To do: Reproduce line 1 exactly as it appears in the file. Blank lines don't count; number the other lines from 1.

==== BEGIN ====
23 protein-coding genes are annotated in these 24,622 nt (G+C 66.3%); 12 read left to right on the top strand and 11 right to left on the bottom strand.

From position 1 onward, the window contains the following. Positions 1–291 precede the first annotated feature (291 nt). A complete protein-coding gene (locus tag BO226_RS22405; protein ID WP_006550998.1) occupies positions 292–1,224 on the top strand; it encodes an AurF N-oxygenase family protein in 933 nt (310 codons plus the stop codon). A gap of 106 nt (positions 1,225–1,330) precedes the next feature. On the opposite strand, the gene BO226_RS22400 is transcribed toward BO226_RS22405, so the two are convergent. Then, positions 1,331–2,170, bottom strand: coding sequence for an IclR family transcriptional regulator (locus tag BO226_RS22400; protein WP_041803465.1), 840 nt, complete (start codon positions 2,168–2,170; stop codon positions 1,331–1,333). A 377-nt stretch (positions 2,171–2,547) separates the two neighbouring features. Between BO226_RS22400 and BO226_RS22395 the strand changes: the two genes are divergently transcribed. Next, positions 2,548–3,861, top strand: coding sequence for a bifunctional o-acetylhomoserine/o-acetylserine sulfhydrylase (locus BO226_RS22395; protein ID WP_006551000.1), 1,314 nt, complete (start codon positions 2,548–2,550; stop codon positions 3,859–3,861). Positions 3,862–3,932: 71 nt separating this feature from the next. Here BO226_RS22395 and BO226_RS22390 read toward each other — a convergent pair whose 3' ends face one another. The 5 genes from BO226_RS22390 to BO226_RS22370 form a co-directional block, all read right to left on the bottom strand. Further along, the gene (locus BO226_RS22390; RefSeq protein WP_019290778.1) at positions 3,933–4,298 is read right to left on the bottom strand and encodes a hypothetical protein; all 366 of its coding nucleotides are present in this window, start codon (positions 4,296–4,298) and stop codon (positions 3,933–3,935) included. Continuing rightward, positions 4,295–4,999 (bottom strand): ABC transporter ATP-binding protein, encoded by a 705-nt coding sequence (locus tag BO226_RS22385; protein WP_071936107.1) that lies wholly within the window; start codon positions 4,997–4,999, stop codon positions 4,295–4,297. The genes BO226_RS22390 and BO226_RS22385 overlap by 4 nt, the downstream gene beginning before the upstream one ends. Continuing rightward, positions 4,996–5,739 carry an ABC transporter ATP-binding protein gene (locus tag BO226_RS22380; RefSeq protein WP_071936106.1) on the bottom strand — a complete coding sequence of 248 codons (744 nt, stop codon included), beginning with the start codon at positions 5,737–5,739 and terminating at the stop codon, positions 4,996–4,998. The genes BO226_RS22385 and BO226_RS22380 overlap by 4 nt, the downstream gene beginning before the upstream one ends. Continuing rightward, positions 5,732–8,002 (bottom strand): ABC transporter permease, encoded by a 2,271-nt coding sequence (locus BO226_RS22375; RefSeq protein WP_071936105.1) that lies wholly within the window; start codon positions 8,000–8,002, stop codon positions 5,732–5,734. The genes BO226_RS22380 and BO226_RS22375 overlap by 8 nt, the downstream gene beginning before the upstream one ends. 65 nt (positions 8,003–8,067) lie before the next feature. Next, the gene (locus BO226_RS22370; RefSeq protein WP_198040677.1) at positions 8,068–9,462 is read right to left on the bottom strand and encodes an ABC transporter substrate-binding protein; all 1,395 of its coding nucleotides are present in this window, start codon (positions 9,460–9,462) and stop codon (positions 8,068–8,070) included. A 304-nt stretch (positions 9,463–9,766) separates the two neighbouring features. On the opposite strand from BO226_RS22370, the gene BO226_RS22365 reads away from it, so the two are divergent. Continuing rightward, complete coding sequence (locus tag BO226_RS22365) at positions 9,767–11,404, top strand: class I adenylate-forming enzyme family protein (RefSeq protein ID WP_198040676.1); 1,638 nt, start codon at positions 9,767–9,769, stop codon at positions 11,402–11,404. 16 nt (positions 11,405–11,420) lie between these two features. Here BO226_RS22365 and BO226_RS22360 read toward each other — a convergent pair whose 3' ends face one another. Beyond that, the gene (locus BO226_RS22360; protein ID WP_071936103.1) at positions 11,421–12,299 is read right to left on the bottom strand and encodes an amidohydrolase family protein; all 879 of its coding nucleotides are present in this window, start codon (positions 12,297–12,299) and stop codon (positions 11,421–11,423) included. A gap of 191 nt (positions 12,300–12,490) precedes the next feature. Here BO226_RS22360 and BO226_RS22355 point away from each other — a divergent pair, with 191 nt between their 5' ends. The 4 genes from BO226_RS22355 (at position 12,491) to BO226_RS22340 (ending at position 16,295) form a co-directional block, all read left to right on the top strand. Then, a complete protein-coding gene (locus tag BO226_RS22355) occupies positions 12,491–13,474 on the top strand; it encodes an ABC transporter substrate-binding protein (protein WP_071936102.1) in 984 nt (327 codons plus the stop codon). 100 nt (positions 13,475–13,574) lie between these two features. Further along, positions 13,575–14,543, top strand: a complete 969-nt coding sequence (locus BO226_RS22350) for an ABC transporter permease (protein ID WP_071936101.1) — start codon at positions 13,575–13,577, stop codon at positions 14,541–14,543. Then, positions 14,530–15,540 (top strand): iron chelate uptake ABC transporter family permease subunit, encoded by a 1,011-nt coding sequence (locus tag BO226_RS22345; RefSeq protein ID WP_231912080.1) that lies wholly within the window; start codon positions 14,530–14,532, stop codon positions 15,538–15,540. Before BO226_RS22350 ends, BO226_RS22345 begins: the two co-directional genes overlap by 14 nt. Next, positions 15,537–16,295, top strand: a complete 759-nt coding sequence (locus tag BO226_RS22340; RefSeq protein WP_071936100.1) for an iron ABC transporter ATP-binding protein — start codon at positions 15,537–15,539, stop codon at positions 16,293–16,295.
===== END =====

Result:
23 protein-coding genes are annotated in these 24,622 nt (G+C 66.3%); 12 read left to right on the top strand and 11 right to left on the bottom strand.